This was the most traumatic event of my childhood. Three of the victims lived on my block, and one of the survivors lived right across the street. I was a year or two younger than most of the children involved in the accident. I vividly remember hearing the sirens while watching a Kansas City Chiefs game with my younger brother. It's hard to believe that it's been 40 years. I still live on the same block and think about them every time I take a walk around the block. They will never be forgotten.
Dave Peck December 15, 2011 at 06:09 PM
Janene, Just to let you know, I was a friend of Mr. Perce (Doug's dad) and also a classmate of Doug (RLHS 1974). Since I worked for the Fairfield Police Department at the time and I knew about the construction that was going on near Doug's memorial, I want to let you know that it was restored properly after the construction. Between the very responsible company that did the work around the memorial and our wonderful DPW folks, the memorial stone was reset, two trees were planted and the DPW planted spring bulbs all around the site. The memorial is on the green in front of the Peoples United Bank on the Post Rd. in Southport. Mr. Perce was very pleased. Mr. Perce passed away in August 2011. Dave Peck
Judy December 18, 2011 at 12:14 AM
Thanks, Bill. We will always remember Glenn in our hearts and the other kids that hung out with us at Black Rock Teenagers and at Andrew Warde HS. It was very traumatic time and one we won't ever forget. Good luck on the memorial, it would be a very good thing to have happen. I heard about this write up from my best friend Barb in NC and I'm in AZ, so the word has gotten spread. Judy (Camp)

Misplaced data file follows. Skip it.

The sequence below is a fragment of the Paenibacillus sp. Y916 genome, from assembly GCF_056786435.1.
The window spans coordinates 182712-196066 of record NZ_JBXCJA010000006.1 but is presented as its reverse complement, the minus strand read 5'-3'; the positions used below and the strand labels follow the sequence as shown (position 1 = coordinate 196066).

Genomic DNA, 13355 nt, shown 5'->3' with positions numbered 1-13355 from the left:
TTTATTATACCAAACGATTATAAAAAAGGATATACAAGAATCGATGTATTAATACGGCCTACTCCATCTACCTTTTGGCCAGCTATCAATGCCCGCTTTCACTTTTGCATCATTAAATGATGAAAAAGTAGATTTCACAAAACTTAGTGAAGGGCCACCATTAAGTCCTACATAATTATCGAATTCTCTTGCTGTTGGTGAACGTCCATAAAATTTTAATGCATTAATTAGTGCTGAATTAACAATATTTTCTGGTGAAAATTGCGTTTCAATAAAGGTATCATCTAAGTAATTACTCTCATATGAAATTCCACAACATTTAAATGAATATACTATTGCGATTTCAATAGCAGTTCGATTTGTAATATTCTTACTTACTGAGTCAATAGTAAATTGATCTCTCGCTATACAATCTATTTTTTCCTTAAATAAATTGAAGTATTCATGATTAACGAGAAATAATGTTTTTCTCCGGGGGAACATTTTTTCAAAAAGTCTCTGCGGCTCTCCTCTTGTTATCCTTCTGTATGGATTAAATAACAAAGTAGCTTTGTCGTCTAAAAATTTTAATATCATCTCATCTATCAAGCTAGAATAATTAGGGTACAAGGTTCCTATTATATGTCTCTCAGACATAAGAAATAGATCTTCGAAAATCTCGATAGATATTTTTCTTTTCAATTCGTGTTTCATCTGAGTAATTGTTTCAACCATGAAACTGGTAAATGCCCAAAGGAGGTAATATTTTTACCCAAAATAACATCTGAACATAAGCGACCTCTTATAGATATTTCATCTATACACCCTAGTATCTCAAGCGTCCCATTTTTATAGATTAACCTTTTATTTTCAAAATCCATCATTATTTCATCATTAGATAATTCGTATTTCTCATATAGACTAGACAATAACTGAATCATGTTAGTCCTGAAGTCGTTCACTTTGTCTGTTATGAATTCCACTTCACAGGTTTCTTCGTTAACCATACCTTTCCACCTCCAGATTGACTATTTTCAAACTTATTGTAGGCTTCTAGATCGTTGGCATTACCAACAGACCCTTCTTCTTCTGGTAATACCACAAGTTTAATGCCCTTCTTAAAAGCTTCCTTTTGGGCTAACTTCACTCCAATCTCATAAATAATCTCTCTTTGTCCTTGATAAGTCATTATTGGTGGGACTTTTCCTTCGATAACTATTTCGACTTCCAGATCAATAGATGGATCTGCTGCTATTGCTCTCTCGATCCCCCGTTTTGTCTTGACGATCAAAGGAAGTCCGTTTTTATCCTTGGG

kim December 20, 2011 at 12:23 AM
They are not forgotten, I went to school Ffld Woods Junior HS at the time and will never forget them.
Larry Patterson January 05, 2012 at 01:51 AM
As so many have said before, it was a very dark grey Sunday afternoon that became forever etched in the minds of so many Fairfielders. Those kids haven't been forgotten by those of us who knew them. After 40 years, I still find it impossible to drive down Burr Street without thinking about Kim Kliotz and Kim Shay. (Neil Postler was hospitalized for months and months). It was a terrible tragedy that remains horrific even by today's standards. Heaven must of badly needed six more angels that day...May they forever rest in peace knowing that they haven't been forgotten.
patrice lundgren January 07, 2012 at 10:30 PM
beautiful article, tribute is long overdue. I remember this tragedy so vividly. I played softball with Linda, lived down the street from Debbie's cousins. A very sad day for all of Fairfield. Thanks for keeping these memories alive!
Donna Striebe Leavitt January 10, 2012 at 03:39 AM
Thank you for the beautiful tribute to my sister Debbie , Kim K, Kim S, Linda P, Glen R and Ray S. Saddest day of my life, and the memory of that day is as vivid today as living it then. Thank you again.